Adolescent Predictors of Fear and Safety in the Public Schools

Travis Satterlund, North Carolina State University

In the wake of the recent school shootings and the media hype concerning school violence, fear of crime and violence at school have become even more salient issues than ever before. Many studies have researched fear of crime among adults in a wide array of social settings and contexts, yet research on fear of criminal victimization in our public schools has been relatively sparse. Goodey (1994) contends that children have generally been neglected by researchers and Hale (1996) notes that researchers have neglected fear of criminal victimization among children and adolescence, calling it "an important research priority" (Hale 1996; 100). Using a large representative sample of junior high and high school students from across the nation, this study seeks to fill this void by exploring the factors within the school context that affect adolescents' fear of crime. A total of 4595 students from 132 schools were surveyed for this study. The findings suggests that GPA, income level, and feelings of alienation do affect the perceptions of students' level of safety at school. Overall, these findings suggest that there are a great deal of similarities between adolescent and adult determinants of fear of crime.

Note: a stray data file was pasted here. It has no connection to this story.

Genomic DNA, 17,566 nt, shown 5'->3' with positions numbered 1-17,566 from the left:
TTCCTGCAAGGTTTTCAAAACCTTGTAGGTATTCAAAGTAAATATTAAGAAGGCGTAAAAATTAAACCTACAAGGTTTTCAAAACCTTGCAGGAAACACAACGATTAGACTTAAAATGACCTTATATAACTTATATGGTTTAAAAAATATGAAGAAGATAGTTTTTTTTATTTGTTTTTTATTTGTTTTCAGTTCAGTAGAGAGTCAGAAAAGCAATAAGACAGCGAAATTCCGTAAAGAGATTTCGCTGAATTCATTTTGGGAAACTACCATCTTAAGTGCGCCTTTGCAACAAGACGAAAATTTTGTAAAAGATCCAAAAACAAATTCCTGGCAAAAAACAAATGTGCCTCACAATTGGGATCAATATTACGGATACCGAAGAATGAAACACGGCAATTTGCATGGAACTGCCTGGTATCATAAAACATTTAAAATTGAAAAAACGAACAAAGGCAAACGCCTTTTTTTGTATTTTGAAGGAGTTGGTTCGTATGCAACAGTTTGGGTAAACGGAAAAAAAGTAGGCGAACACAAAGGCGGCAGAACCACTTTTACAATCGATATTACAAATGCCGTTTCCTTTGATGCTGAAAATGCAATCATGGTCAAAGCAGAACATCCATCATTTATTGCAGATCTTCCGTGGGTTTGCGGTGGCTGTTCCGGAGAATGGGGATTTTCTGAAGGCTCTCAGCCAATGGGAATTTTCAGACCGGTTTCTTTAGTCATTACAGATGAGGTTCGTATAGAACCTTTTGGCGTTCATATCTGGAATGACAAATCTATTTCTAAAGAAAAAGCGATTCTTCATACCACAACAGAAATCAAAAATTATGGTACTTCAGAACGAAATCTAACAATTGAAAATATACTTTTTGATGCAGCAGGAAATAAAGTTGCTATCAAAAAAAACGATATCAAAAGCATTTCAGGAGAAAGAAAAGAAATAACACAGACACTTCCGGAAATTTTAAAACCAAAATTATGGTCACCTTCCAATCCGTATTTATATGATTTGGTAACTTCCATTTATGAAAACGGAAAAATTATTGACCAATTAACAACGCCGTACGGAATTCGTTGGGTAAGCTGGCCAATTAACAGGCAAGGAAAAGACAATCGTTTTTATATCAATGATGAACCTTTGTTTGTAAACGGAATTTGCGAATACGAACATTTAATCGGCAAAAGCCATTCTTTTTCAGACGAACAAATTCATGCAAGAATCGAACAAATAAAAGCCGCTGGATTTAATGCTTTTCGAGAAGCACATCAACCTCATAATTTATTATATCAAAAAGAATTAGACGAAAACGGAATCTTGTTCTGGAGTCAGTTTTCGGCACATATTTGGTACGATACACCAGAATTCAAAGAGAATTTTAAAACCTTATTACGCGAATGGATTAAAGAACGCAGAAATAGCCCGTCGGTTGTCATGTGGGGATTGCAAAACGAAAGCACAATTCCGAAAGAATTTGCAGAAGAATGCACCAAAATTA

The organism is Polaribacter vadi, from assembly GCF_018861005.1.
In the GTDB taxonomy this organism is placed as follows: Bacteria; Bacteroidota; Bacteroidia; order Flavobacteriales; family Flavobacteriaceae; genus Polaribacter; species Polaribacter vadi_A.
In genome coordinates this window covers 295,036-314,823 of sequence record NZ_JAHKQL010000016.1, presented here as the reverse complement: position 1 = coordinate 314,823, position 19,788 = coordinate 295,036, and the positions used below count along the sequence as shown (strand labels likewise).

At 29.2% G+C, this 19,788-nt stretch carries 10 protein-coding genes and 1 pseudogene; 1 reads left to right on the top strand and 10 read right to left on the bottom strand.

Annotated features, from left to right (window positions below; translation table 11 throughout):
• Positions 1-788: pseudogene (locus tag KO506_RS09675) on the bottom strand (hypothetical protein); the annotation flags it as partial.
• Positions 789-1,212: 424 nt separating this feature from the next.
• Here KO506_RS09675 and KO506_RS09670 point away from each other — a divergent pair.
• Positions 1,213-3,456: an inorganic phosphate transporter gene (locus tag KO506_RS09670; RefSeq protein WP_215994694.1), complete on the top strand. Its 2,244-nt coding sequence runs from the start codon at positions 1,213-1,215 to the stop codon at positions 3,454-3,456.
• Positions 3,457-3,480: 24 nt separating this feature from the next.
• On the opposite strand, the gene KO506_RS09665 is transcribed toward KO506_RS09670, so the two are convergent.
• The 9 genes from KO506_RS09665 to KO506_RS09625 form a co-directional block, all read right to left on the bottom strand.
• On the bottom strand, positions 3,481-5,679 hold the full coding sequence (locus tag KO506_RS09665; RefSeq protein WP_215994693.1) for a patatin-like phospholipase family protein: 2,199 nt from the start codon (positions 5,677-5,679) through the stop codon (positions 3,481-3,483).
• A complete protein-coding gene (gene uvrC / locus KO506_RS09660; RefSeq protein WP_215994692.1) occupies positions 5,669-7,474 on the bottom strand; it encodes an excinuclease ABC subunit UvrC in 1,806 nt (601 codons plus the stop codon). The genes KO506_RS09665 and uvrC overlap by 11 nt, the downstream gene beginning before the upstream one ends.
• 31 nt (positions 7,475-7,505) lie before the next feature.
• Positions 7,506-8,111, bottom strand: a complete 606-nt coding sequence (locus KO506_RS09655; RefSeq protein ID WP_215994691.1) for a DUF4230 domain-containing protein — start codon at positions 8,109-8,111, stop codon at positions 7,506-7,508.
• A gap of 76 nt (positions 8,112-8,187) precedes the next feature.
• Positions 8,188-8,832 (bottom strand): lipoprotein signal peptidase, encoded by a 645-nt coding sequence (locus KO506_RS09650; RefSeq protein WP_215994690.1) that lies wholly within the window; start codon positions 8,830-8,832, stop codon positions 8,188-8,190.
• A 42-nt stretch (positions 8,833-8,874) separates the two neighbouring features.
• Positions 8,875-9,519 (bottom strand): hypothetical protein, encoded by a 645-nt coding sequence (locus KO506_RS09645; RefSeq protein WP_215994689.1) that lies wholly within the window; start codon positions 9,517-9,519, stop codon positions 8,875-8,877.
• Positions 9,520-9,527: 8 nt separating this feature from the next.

(Return to Program Resources)

Updated 05/20/2006